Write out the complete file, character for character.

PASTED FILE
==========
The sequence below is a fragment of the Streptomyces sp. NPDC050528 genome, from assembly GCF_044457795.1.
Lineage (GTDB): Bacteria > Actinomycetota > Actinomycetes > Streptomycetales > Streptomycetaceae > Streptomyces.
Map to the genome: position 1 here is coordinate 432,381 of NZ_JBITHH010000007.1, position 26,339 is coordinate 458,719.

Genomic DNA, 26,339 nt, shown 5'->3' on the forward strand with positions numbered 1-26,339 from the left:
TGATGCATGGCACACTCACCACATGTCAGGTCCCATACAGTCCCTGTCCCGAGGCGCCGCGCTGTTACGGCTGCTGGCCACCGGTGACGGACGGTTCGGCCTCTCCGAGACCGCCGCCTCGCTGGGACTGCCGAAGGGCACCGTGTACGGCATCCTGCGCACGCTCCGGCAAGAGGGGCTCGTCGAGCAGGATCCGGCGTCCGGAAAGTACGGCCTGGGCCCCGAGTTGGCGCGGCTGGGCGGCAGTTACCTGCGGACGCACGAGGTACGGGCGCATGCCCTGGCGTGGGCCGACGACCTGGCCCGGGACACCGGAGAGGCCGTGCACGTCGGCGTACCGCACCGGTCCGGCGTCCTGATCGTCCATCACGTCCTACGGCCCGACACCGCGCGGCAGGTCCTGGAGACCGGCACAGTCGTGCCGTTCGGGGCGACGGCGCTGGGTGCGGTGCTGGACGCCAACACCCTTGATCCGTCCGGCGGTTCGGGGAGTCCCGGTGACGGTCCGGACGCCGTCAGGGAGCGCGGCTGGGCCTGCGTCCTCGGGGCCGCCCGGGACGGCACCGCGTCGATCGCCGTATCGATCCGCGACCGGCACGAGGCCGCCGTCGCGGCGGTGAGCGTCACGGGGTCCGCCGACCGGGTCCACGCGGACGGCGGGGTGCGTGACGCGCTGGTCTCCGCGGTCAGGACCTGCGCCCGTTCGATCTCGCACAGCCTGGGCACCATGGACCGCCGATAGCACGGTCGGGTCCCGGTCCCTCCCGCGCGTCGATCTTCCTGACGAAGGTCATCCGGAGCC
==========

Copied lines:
The sequence below is a fragment of the Streptomyces sp. NPDC050528 genome, from assembly GCF_044457795.1.
Lineage (GTDB): Bacteria > Actinomycetota > Actinomycetes > Streptomycetales > Streptomycetaceae > Streptomyces.
Map to the genome: position 1 here is coordinate 432,381 of NZ_JBITHH010000007.1, position 26,339 is coordinate 458,719.

Genomic DNA, 26,339 nt, shown 5'->3' on the forward strand with positions numbered 1-26,339 from the left:
TGATGCATGGCACACTCACCACATGTCAGGTCCCATACAGTCCCTGTCCCGAGGCGCCGCGCTGTTACGGCTGCTGGCCACCGGTGACGGACGGTTCGGCCTCTCCGAGACCGCCGCCTCGCTGGGACTGCCGAAGGGCACCGTGTACGGCATCCTGCGCACGCTCCGGCAAGAGGGGCTCGTCGAGCAGGATCCGGCGTCCGGAAAGTACGGCCTGGGCCCCGAGTTGGCGCGGCTGGGCGGCAGTTACCTGCGGACGCACGAGGTACGGGCGCATGCCCTGGCGTGGGCCGACGACCTGGCCCGGGACACCGGAGAGGCCGTGCACGTCGGCGTACCGCACCGGTCCGGCGTCCTGATCGTCCATCACGTCCTACGGCCCGACACCGCGCGGCAGGTCCTGGAGACCGGCACAGTCGTGCCGTTCGGGGCGACGGCGCTGGGTGCGGTGCTGGACGCCAACACCCTTGATCCGTCCGGCGGTTCGGGGAGTCCCGGTGACGGTCCGGACGCCGTCAGGGAGCGCGGCTGGGCCTGCGTCCTCGGGGCCGCCCGGGACGGCACCGCGTCGATCGCCGTATCGATCCGCGACCGGCACGAGGCCGCCGTCGCGGCGGTGAGCGTCACGGGGTCCGCCGACCGGGTCCACGCGGACGGCGGGGTGCGTGACGCGCTGGTCTCCGCGGTCAGGACCTGCGCCCGTTCGATCTCGCACAGCCTGGGCACCATGGACCGCCGATAGCACGGTCGGGTCCCGGTCCCTCCCGCGCGTCGATCTTCCTGACGAAGGTCATCCGGAGCC